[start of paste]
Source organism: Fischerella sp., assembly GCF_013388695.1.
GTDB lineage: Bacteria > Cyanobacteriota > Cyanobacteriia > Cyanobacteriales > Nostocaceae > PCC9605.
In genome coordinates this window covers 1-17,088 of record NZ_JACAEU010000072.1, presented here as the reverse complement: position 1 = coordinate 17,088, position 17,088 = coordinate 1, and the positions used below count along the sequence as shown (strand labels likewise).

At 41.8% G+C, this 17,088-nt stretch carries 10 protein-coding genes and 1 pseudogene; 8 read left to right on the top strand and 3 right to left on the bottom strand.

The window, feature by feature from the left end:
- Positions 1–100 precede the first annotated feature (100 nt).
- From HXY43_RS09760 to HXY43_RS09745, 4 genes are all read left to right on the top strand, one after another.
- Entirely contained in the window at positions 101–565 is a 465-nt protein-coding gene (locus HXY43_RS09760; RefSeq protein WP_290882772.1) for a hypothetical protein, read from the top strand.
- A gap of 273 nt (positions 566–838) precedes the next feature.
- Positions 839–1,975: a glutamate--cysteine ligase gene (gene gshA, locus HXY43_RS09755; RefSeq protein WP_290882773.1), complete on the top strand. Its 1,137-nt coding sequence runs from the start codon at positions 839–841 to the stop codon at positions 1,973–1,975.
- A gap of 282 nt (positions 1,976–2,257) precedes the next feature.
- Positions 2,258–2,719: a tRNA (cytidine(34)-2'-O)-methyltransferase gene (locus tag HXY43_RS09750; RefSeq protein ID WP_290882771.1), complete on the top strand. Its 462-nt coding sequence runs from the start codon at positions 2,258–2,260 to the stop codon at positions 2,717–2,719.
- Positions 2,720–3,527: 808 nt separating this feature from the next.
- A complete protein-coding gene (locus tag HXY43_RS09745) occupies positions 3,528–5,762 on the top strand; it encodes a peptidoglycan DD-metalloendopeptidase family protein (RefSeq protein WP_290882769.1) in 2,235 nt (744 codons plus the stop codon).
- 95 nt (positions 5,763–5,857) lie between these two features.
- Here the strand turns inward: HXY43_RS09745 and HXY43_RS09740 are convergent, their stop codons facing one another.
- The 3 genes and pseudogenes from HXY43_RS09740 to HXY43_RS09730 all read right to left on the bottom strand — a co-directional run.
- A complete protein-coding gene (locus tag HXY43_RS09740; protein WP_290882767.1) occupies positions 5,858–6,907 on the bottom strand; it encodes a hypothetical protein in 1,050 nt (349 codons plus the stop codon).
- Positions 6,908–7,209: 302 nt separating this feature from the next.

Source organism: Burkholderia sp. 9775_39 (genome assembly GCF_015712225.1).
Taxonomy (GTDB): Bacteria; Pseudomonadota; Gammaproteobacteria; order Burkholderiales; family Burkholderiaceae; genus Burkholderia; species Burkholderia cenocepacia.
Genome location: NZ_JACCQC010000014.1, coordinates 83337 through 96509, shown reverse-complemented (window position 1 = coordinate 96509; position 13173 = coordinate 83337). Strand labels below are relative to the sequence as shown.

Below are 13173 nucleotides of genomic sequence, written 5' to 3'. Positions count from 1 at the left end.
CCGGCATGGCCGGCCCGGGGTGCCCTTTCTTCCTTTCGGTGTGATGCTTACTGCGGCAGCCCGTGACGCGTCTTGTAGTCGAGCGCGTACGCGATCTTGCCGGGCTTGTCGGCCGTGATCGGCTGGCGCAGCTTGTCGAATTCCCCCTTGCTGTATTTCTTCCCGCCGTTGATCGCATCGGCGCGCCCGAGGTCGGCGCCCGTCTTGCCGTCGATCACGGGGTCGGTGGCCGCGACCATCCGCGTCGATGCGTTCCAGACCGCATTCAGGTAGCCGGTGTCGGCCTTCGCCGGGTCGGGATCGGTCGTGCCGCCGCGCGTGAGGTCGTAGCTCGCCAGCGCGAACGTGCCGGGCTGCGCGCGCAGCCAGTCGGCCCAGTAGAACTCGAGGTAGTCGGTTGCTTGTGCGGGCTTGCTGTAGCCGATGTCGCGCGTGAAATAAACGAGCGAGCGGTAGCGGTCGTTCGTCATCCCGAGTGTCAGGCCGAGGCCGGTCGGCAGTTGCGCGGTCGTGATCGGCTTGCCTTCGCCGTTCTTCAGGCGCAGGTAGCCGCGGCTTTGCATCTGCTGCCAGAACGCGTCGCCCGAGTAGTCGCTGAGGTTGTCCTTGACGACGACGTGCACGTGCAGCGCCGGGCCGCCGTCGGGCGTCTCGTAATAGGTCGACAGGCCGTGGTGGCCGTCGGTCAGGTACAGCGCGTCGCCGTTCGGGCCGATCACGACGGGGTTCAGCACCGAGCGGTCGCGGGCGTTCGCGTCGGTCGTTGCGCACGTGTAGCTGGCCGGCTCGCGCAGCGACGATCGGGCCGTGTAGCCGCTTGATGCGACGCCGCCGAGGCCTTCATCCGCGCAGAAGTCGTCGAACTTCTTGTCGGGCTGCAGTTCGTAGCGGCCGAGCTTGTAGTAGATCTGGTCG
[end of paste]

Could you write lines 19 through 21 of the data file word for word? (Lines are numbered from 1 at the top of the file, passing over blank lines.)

- Positions 6,908–7,209: 302 nt separating this feature from the next.

Source organism: Burkholderia sp. 9775_39 (genome assembly GCF_015712225.1).
Taxonomy (GTDB): Bacteria; Pseudomonadota; Gammaproteobacteria; order Burkholderiales; family Burkholderiaceae; genus Burkholderia; species Burkholderia cenocepacia.